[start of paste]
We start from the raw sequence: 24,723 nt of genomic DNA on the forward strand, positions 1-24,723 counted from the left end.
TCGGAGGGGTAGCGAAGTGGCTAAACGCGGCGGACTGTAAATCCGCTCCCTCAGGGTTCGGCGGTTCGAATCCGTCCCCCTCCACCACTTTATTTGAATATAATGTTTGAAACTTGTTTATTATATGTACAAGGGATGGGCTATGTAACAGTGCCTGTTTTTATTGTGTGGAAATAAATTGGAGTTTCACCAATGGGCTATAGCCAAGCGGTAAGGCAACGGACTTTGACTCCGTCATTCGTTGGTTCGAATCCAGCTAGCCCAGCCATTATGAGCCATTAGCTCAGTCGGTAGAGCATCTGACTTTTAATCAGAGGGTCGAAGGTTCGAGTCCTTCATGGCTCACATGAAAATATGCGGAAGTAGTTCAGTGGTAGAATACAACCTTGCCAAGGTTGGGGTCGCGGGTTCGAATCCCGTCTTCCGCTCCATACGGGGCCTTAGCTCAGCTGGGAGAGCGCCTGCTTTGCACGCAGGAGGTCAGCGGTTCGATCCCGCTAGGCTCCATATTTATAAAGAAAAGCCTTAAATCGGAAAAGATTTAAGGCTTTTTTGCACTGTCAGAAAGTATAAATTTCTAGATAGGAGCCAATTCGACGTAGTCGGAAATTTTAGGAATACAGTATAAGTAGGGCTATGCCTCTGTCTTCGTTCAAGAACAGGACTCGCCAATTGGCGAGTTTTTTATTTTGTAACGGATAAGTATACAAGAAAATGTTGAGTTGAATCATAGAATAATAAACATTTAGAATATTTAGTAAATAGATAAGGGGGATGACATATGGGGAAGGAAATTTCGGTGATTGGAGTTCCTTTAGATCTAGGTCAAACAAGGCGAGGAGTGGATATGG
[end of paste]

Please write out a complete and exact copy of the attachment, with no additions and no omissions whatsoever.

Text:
We start from the raw sequence: 24,723 nt of genomic DNA on the forward strand, positions 1-24,723 counted from the left end.
TCGGAGGGGTAGCGAAGTGGCTAAACGCGGCGGACTGTAAATCCGCTCCCTCAGGGTTCGGCGGTTCGAATCCGTCCCCCTCCACCACTTTATTTGAATATAATGTTTGAAACTTGTTTATTATATGTACAAGGGATGGGCTATGTAACAGTGCCTGTTTTTATTGTGTGGAAATAAATTGGAGTTTCACCAATGGGCTATAGCCAAGCGGTAAGGCAACGGACTTTGACTCCGTCATTCGTTGGTTCGAATCCAGCTAGCCCAGCCATTATGAGCCATTAGCTCAGTCGGTAGAGCATCTGACTTTTAATCAGAGGGTCGAAGGTTCGAGTCCTTCATGGCTCACATGAAAATATGCGGAAGTAGTTCAGTGGTAGAATACAACCTTGCCAAGGTTGGGGTCGCGGGTTCGAATCCCGTCTTCCGCTCCATACGGGGCCTTAGCTCAGCTGGGAGAGCGCCTGCTTTGCACGCAGGAGGTCAGCGGTTCGATCCCGCTAGGCTCCATATTTATAAAGAAAAGCCTTAAATCGGAAAAGATTTAAGGCTTTTTTGCACTGTCAGAAAGTATAAATTTCTAGATAGGAGCCAATTCGACGTAGTCGGAAATTTTAGGAATACAGTATAAGTAGGGCTATGCCTCTGTCTTCGTTCAAGAACAGGACTCGCCAATTGGCGAGTTTTTTATTTTGTAACGGATAAGTATACAAGAAAATGTTGAGTTGAATCATAGAATAATAAACATTTAGAATATTTAGTAAATAGATAAGGGGGATGACATATGGGGAAGGAAATTTCGGTGATTGGAGTTCCTTTAGATCTAGGTCAAACAAGGCGAGGAGTGGATATGG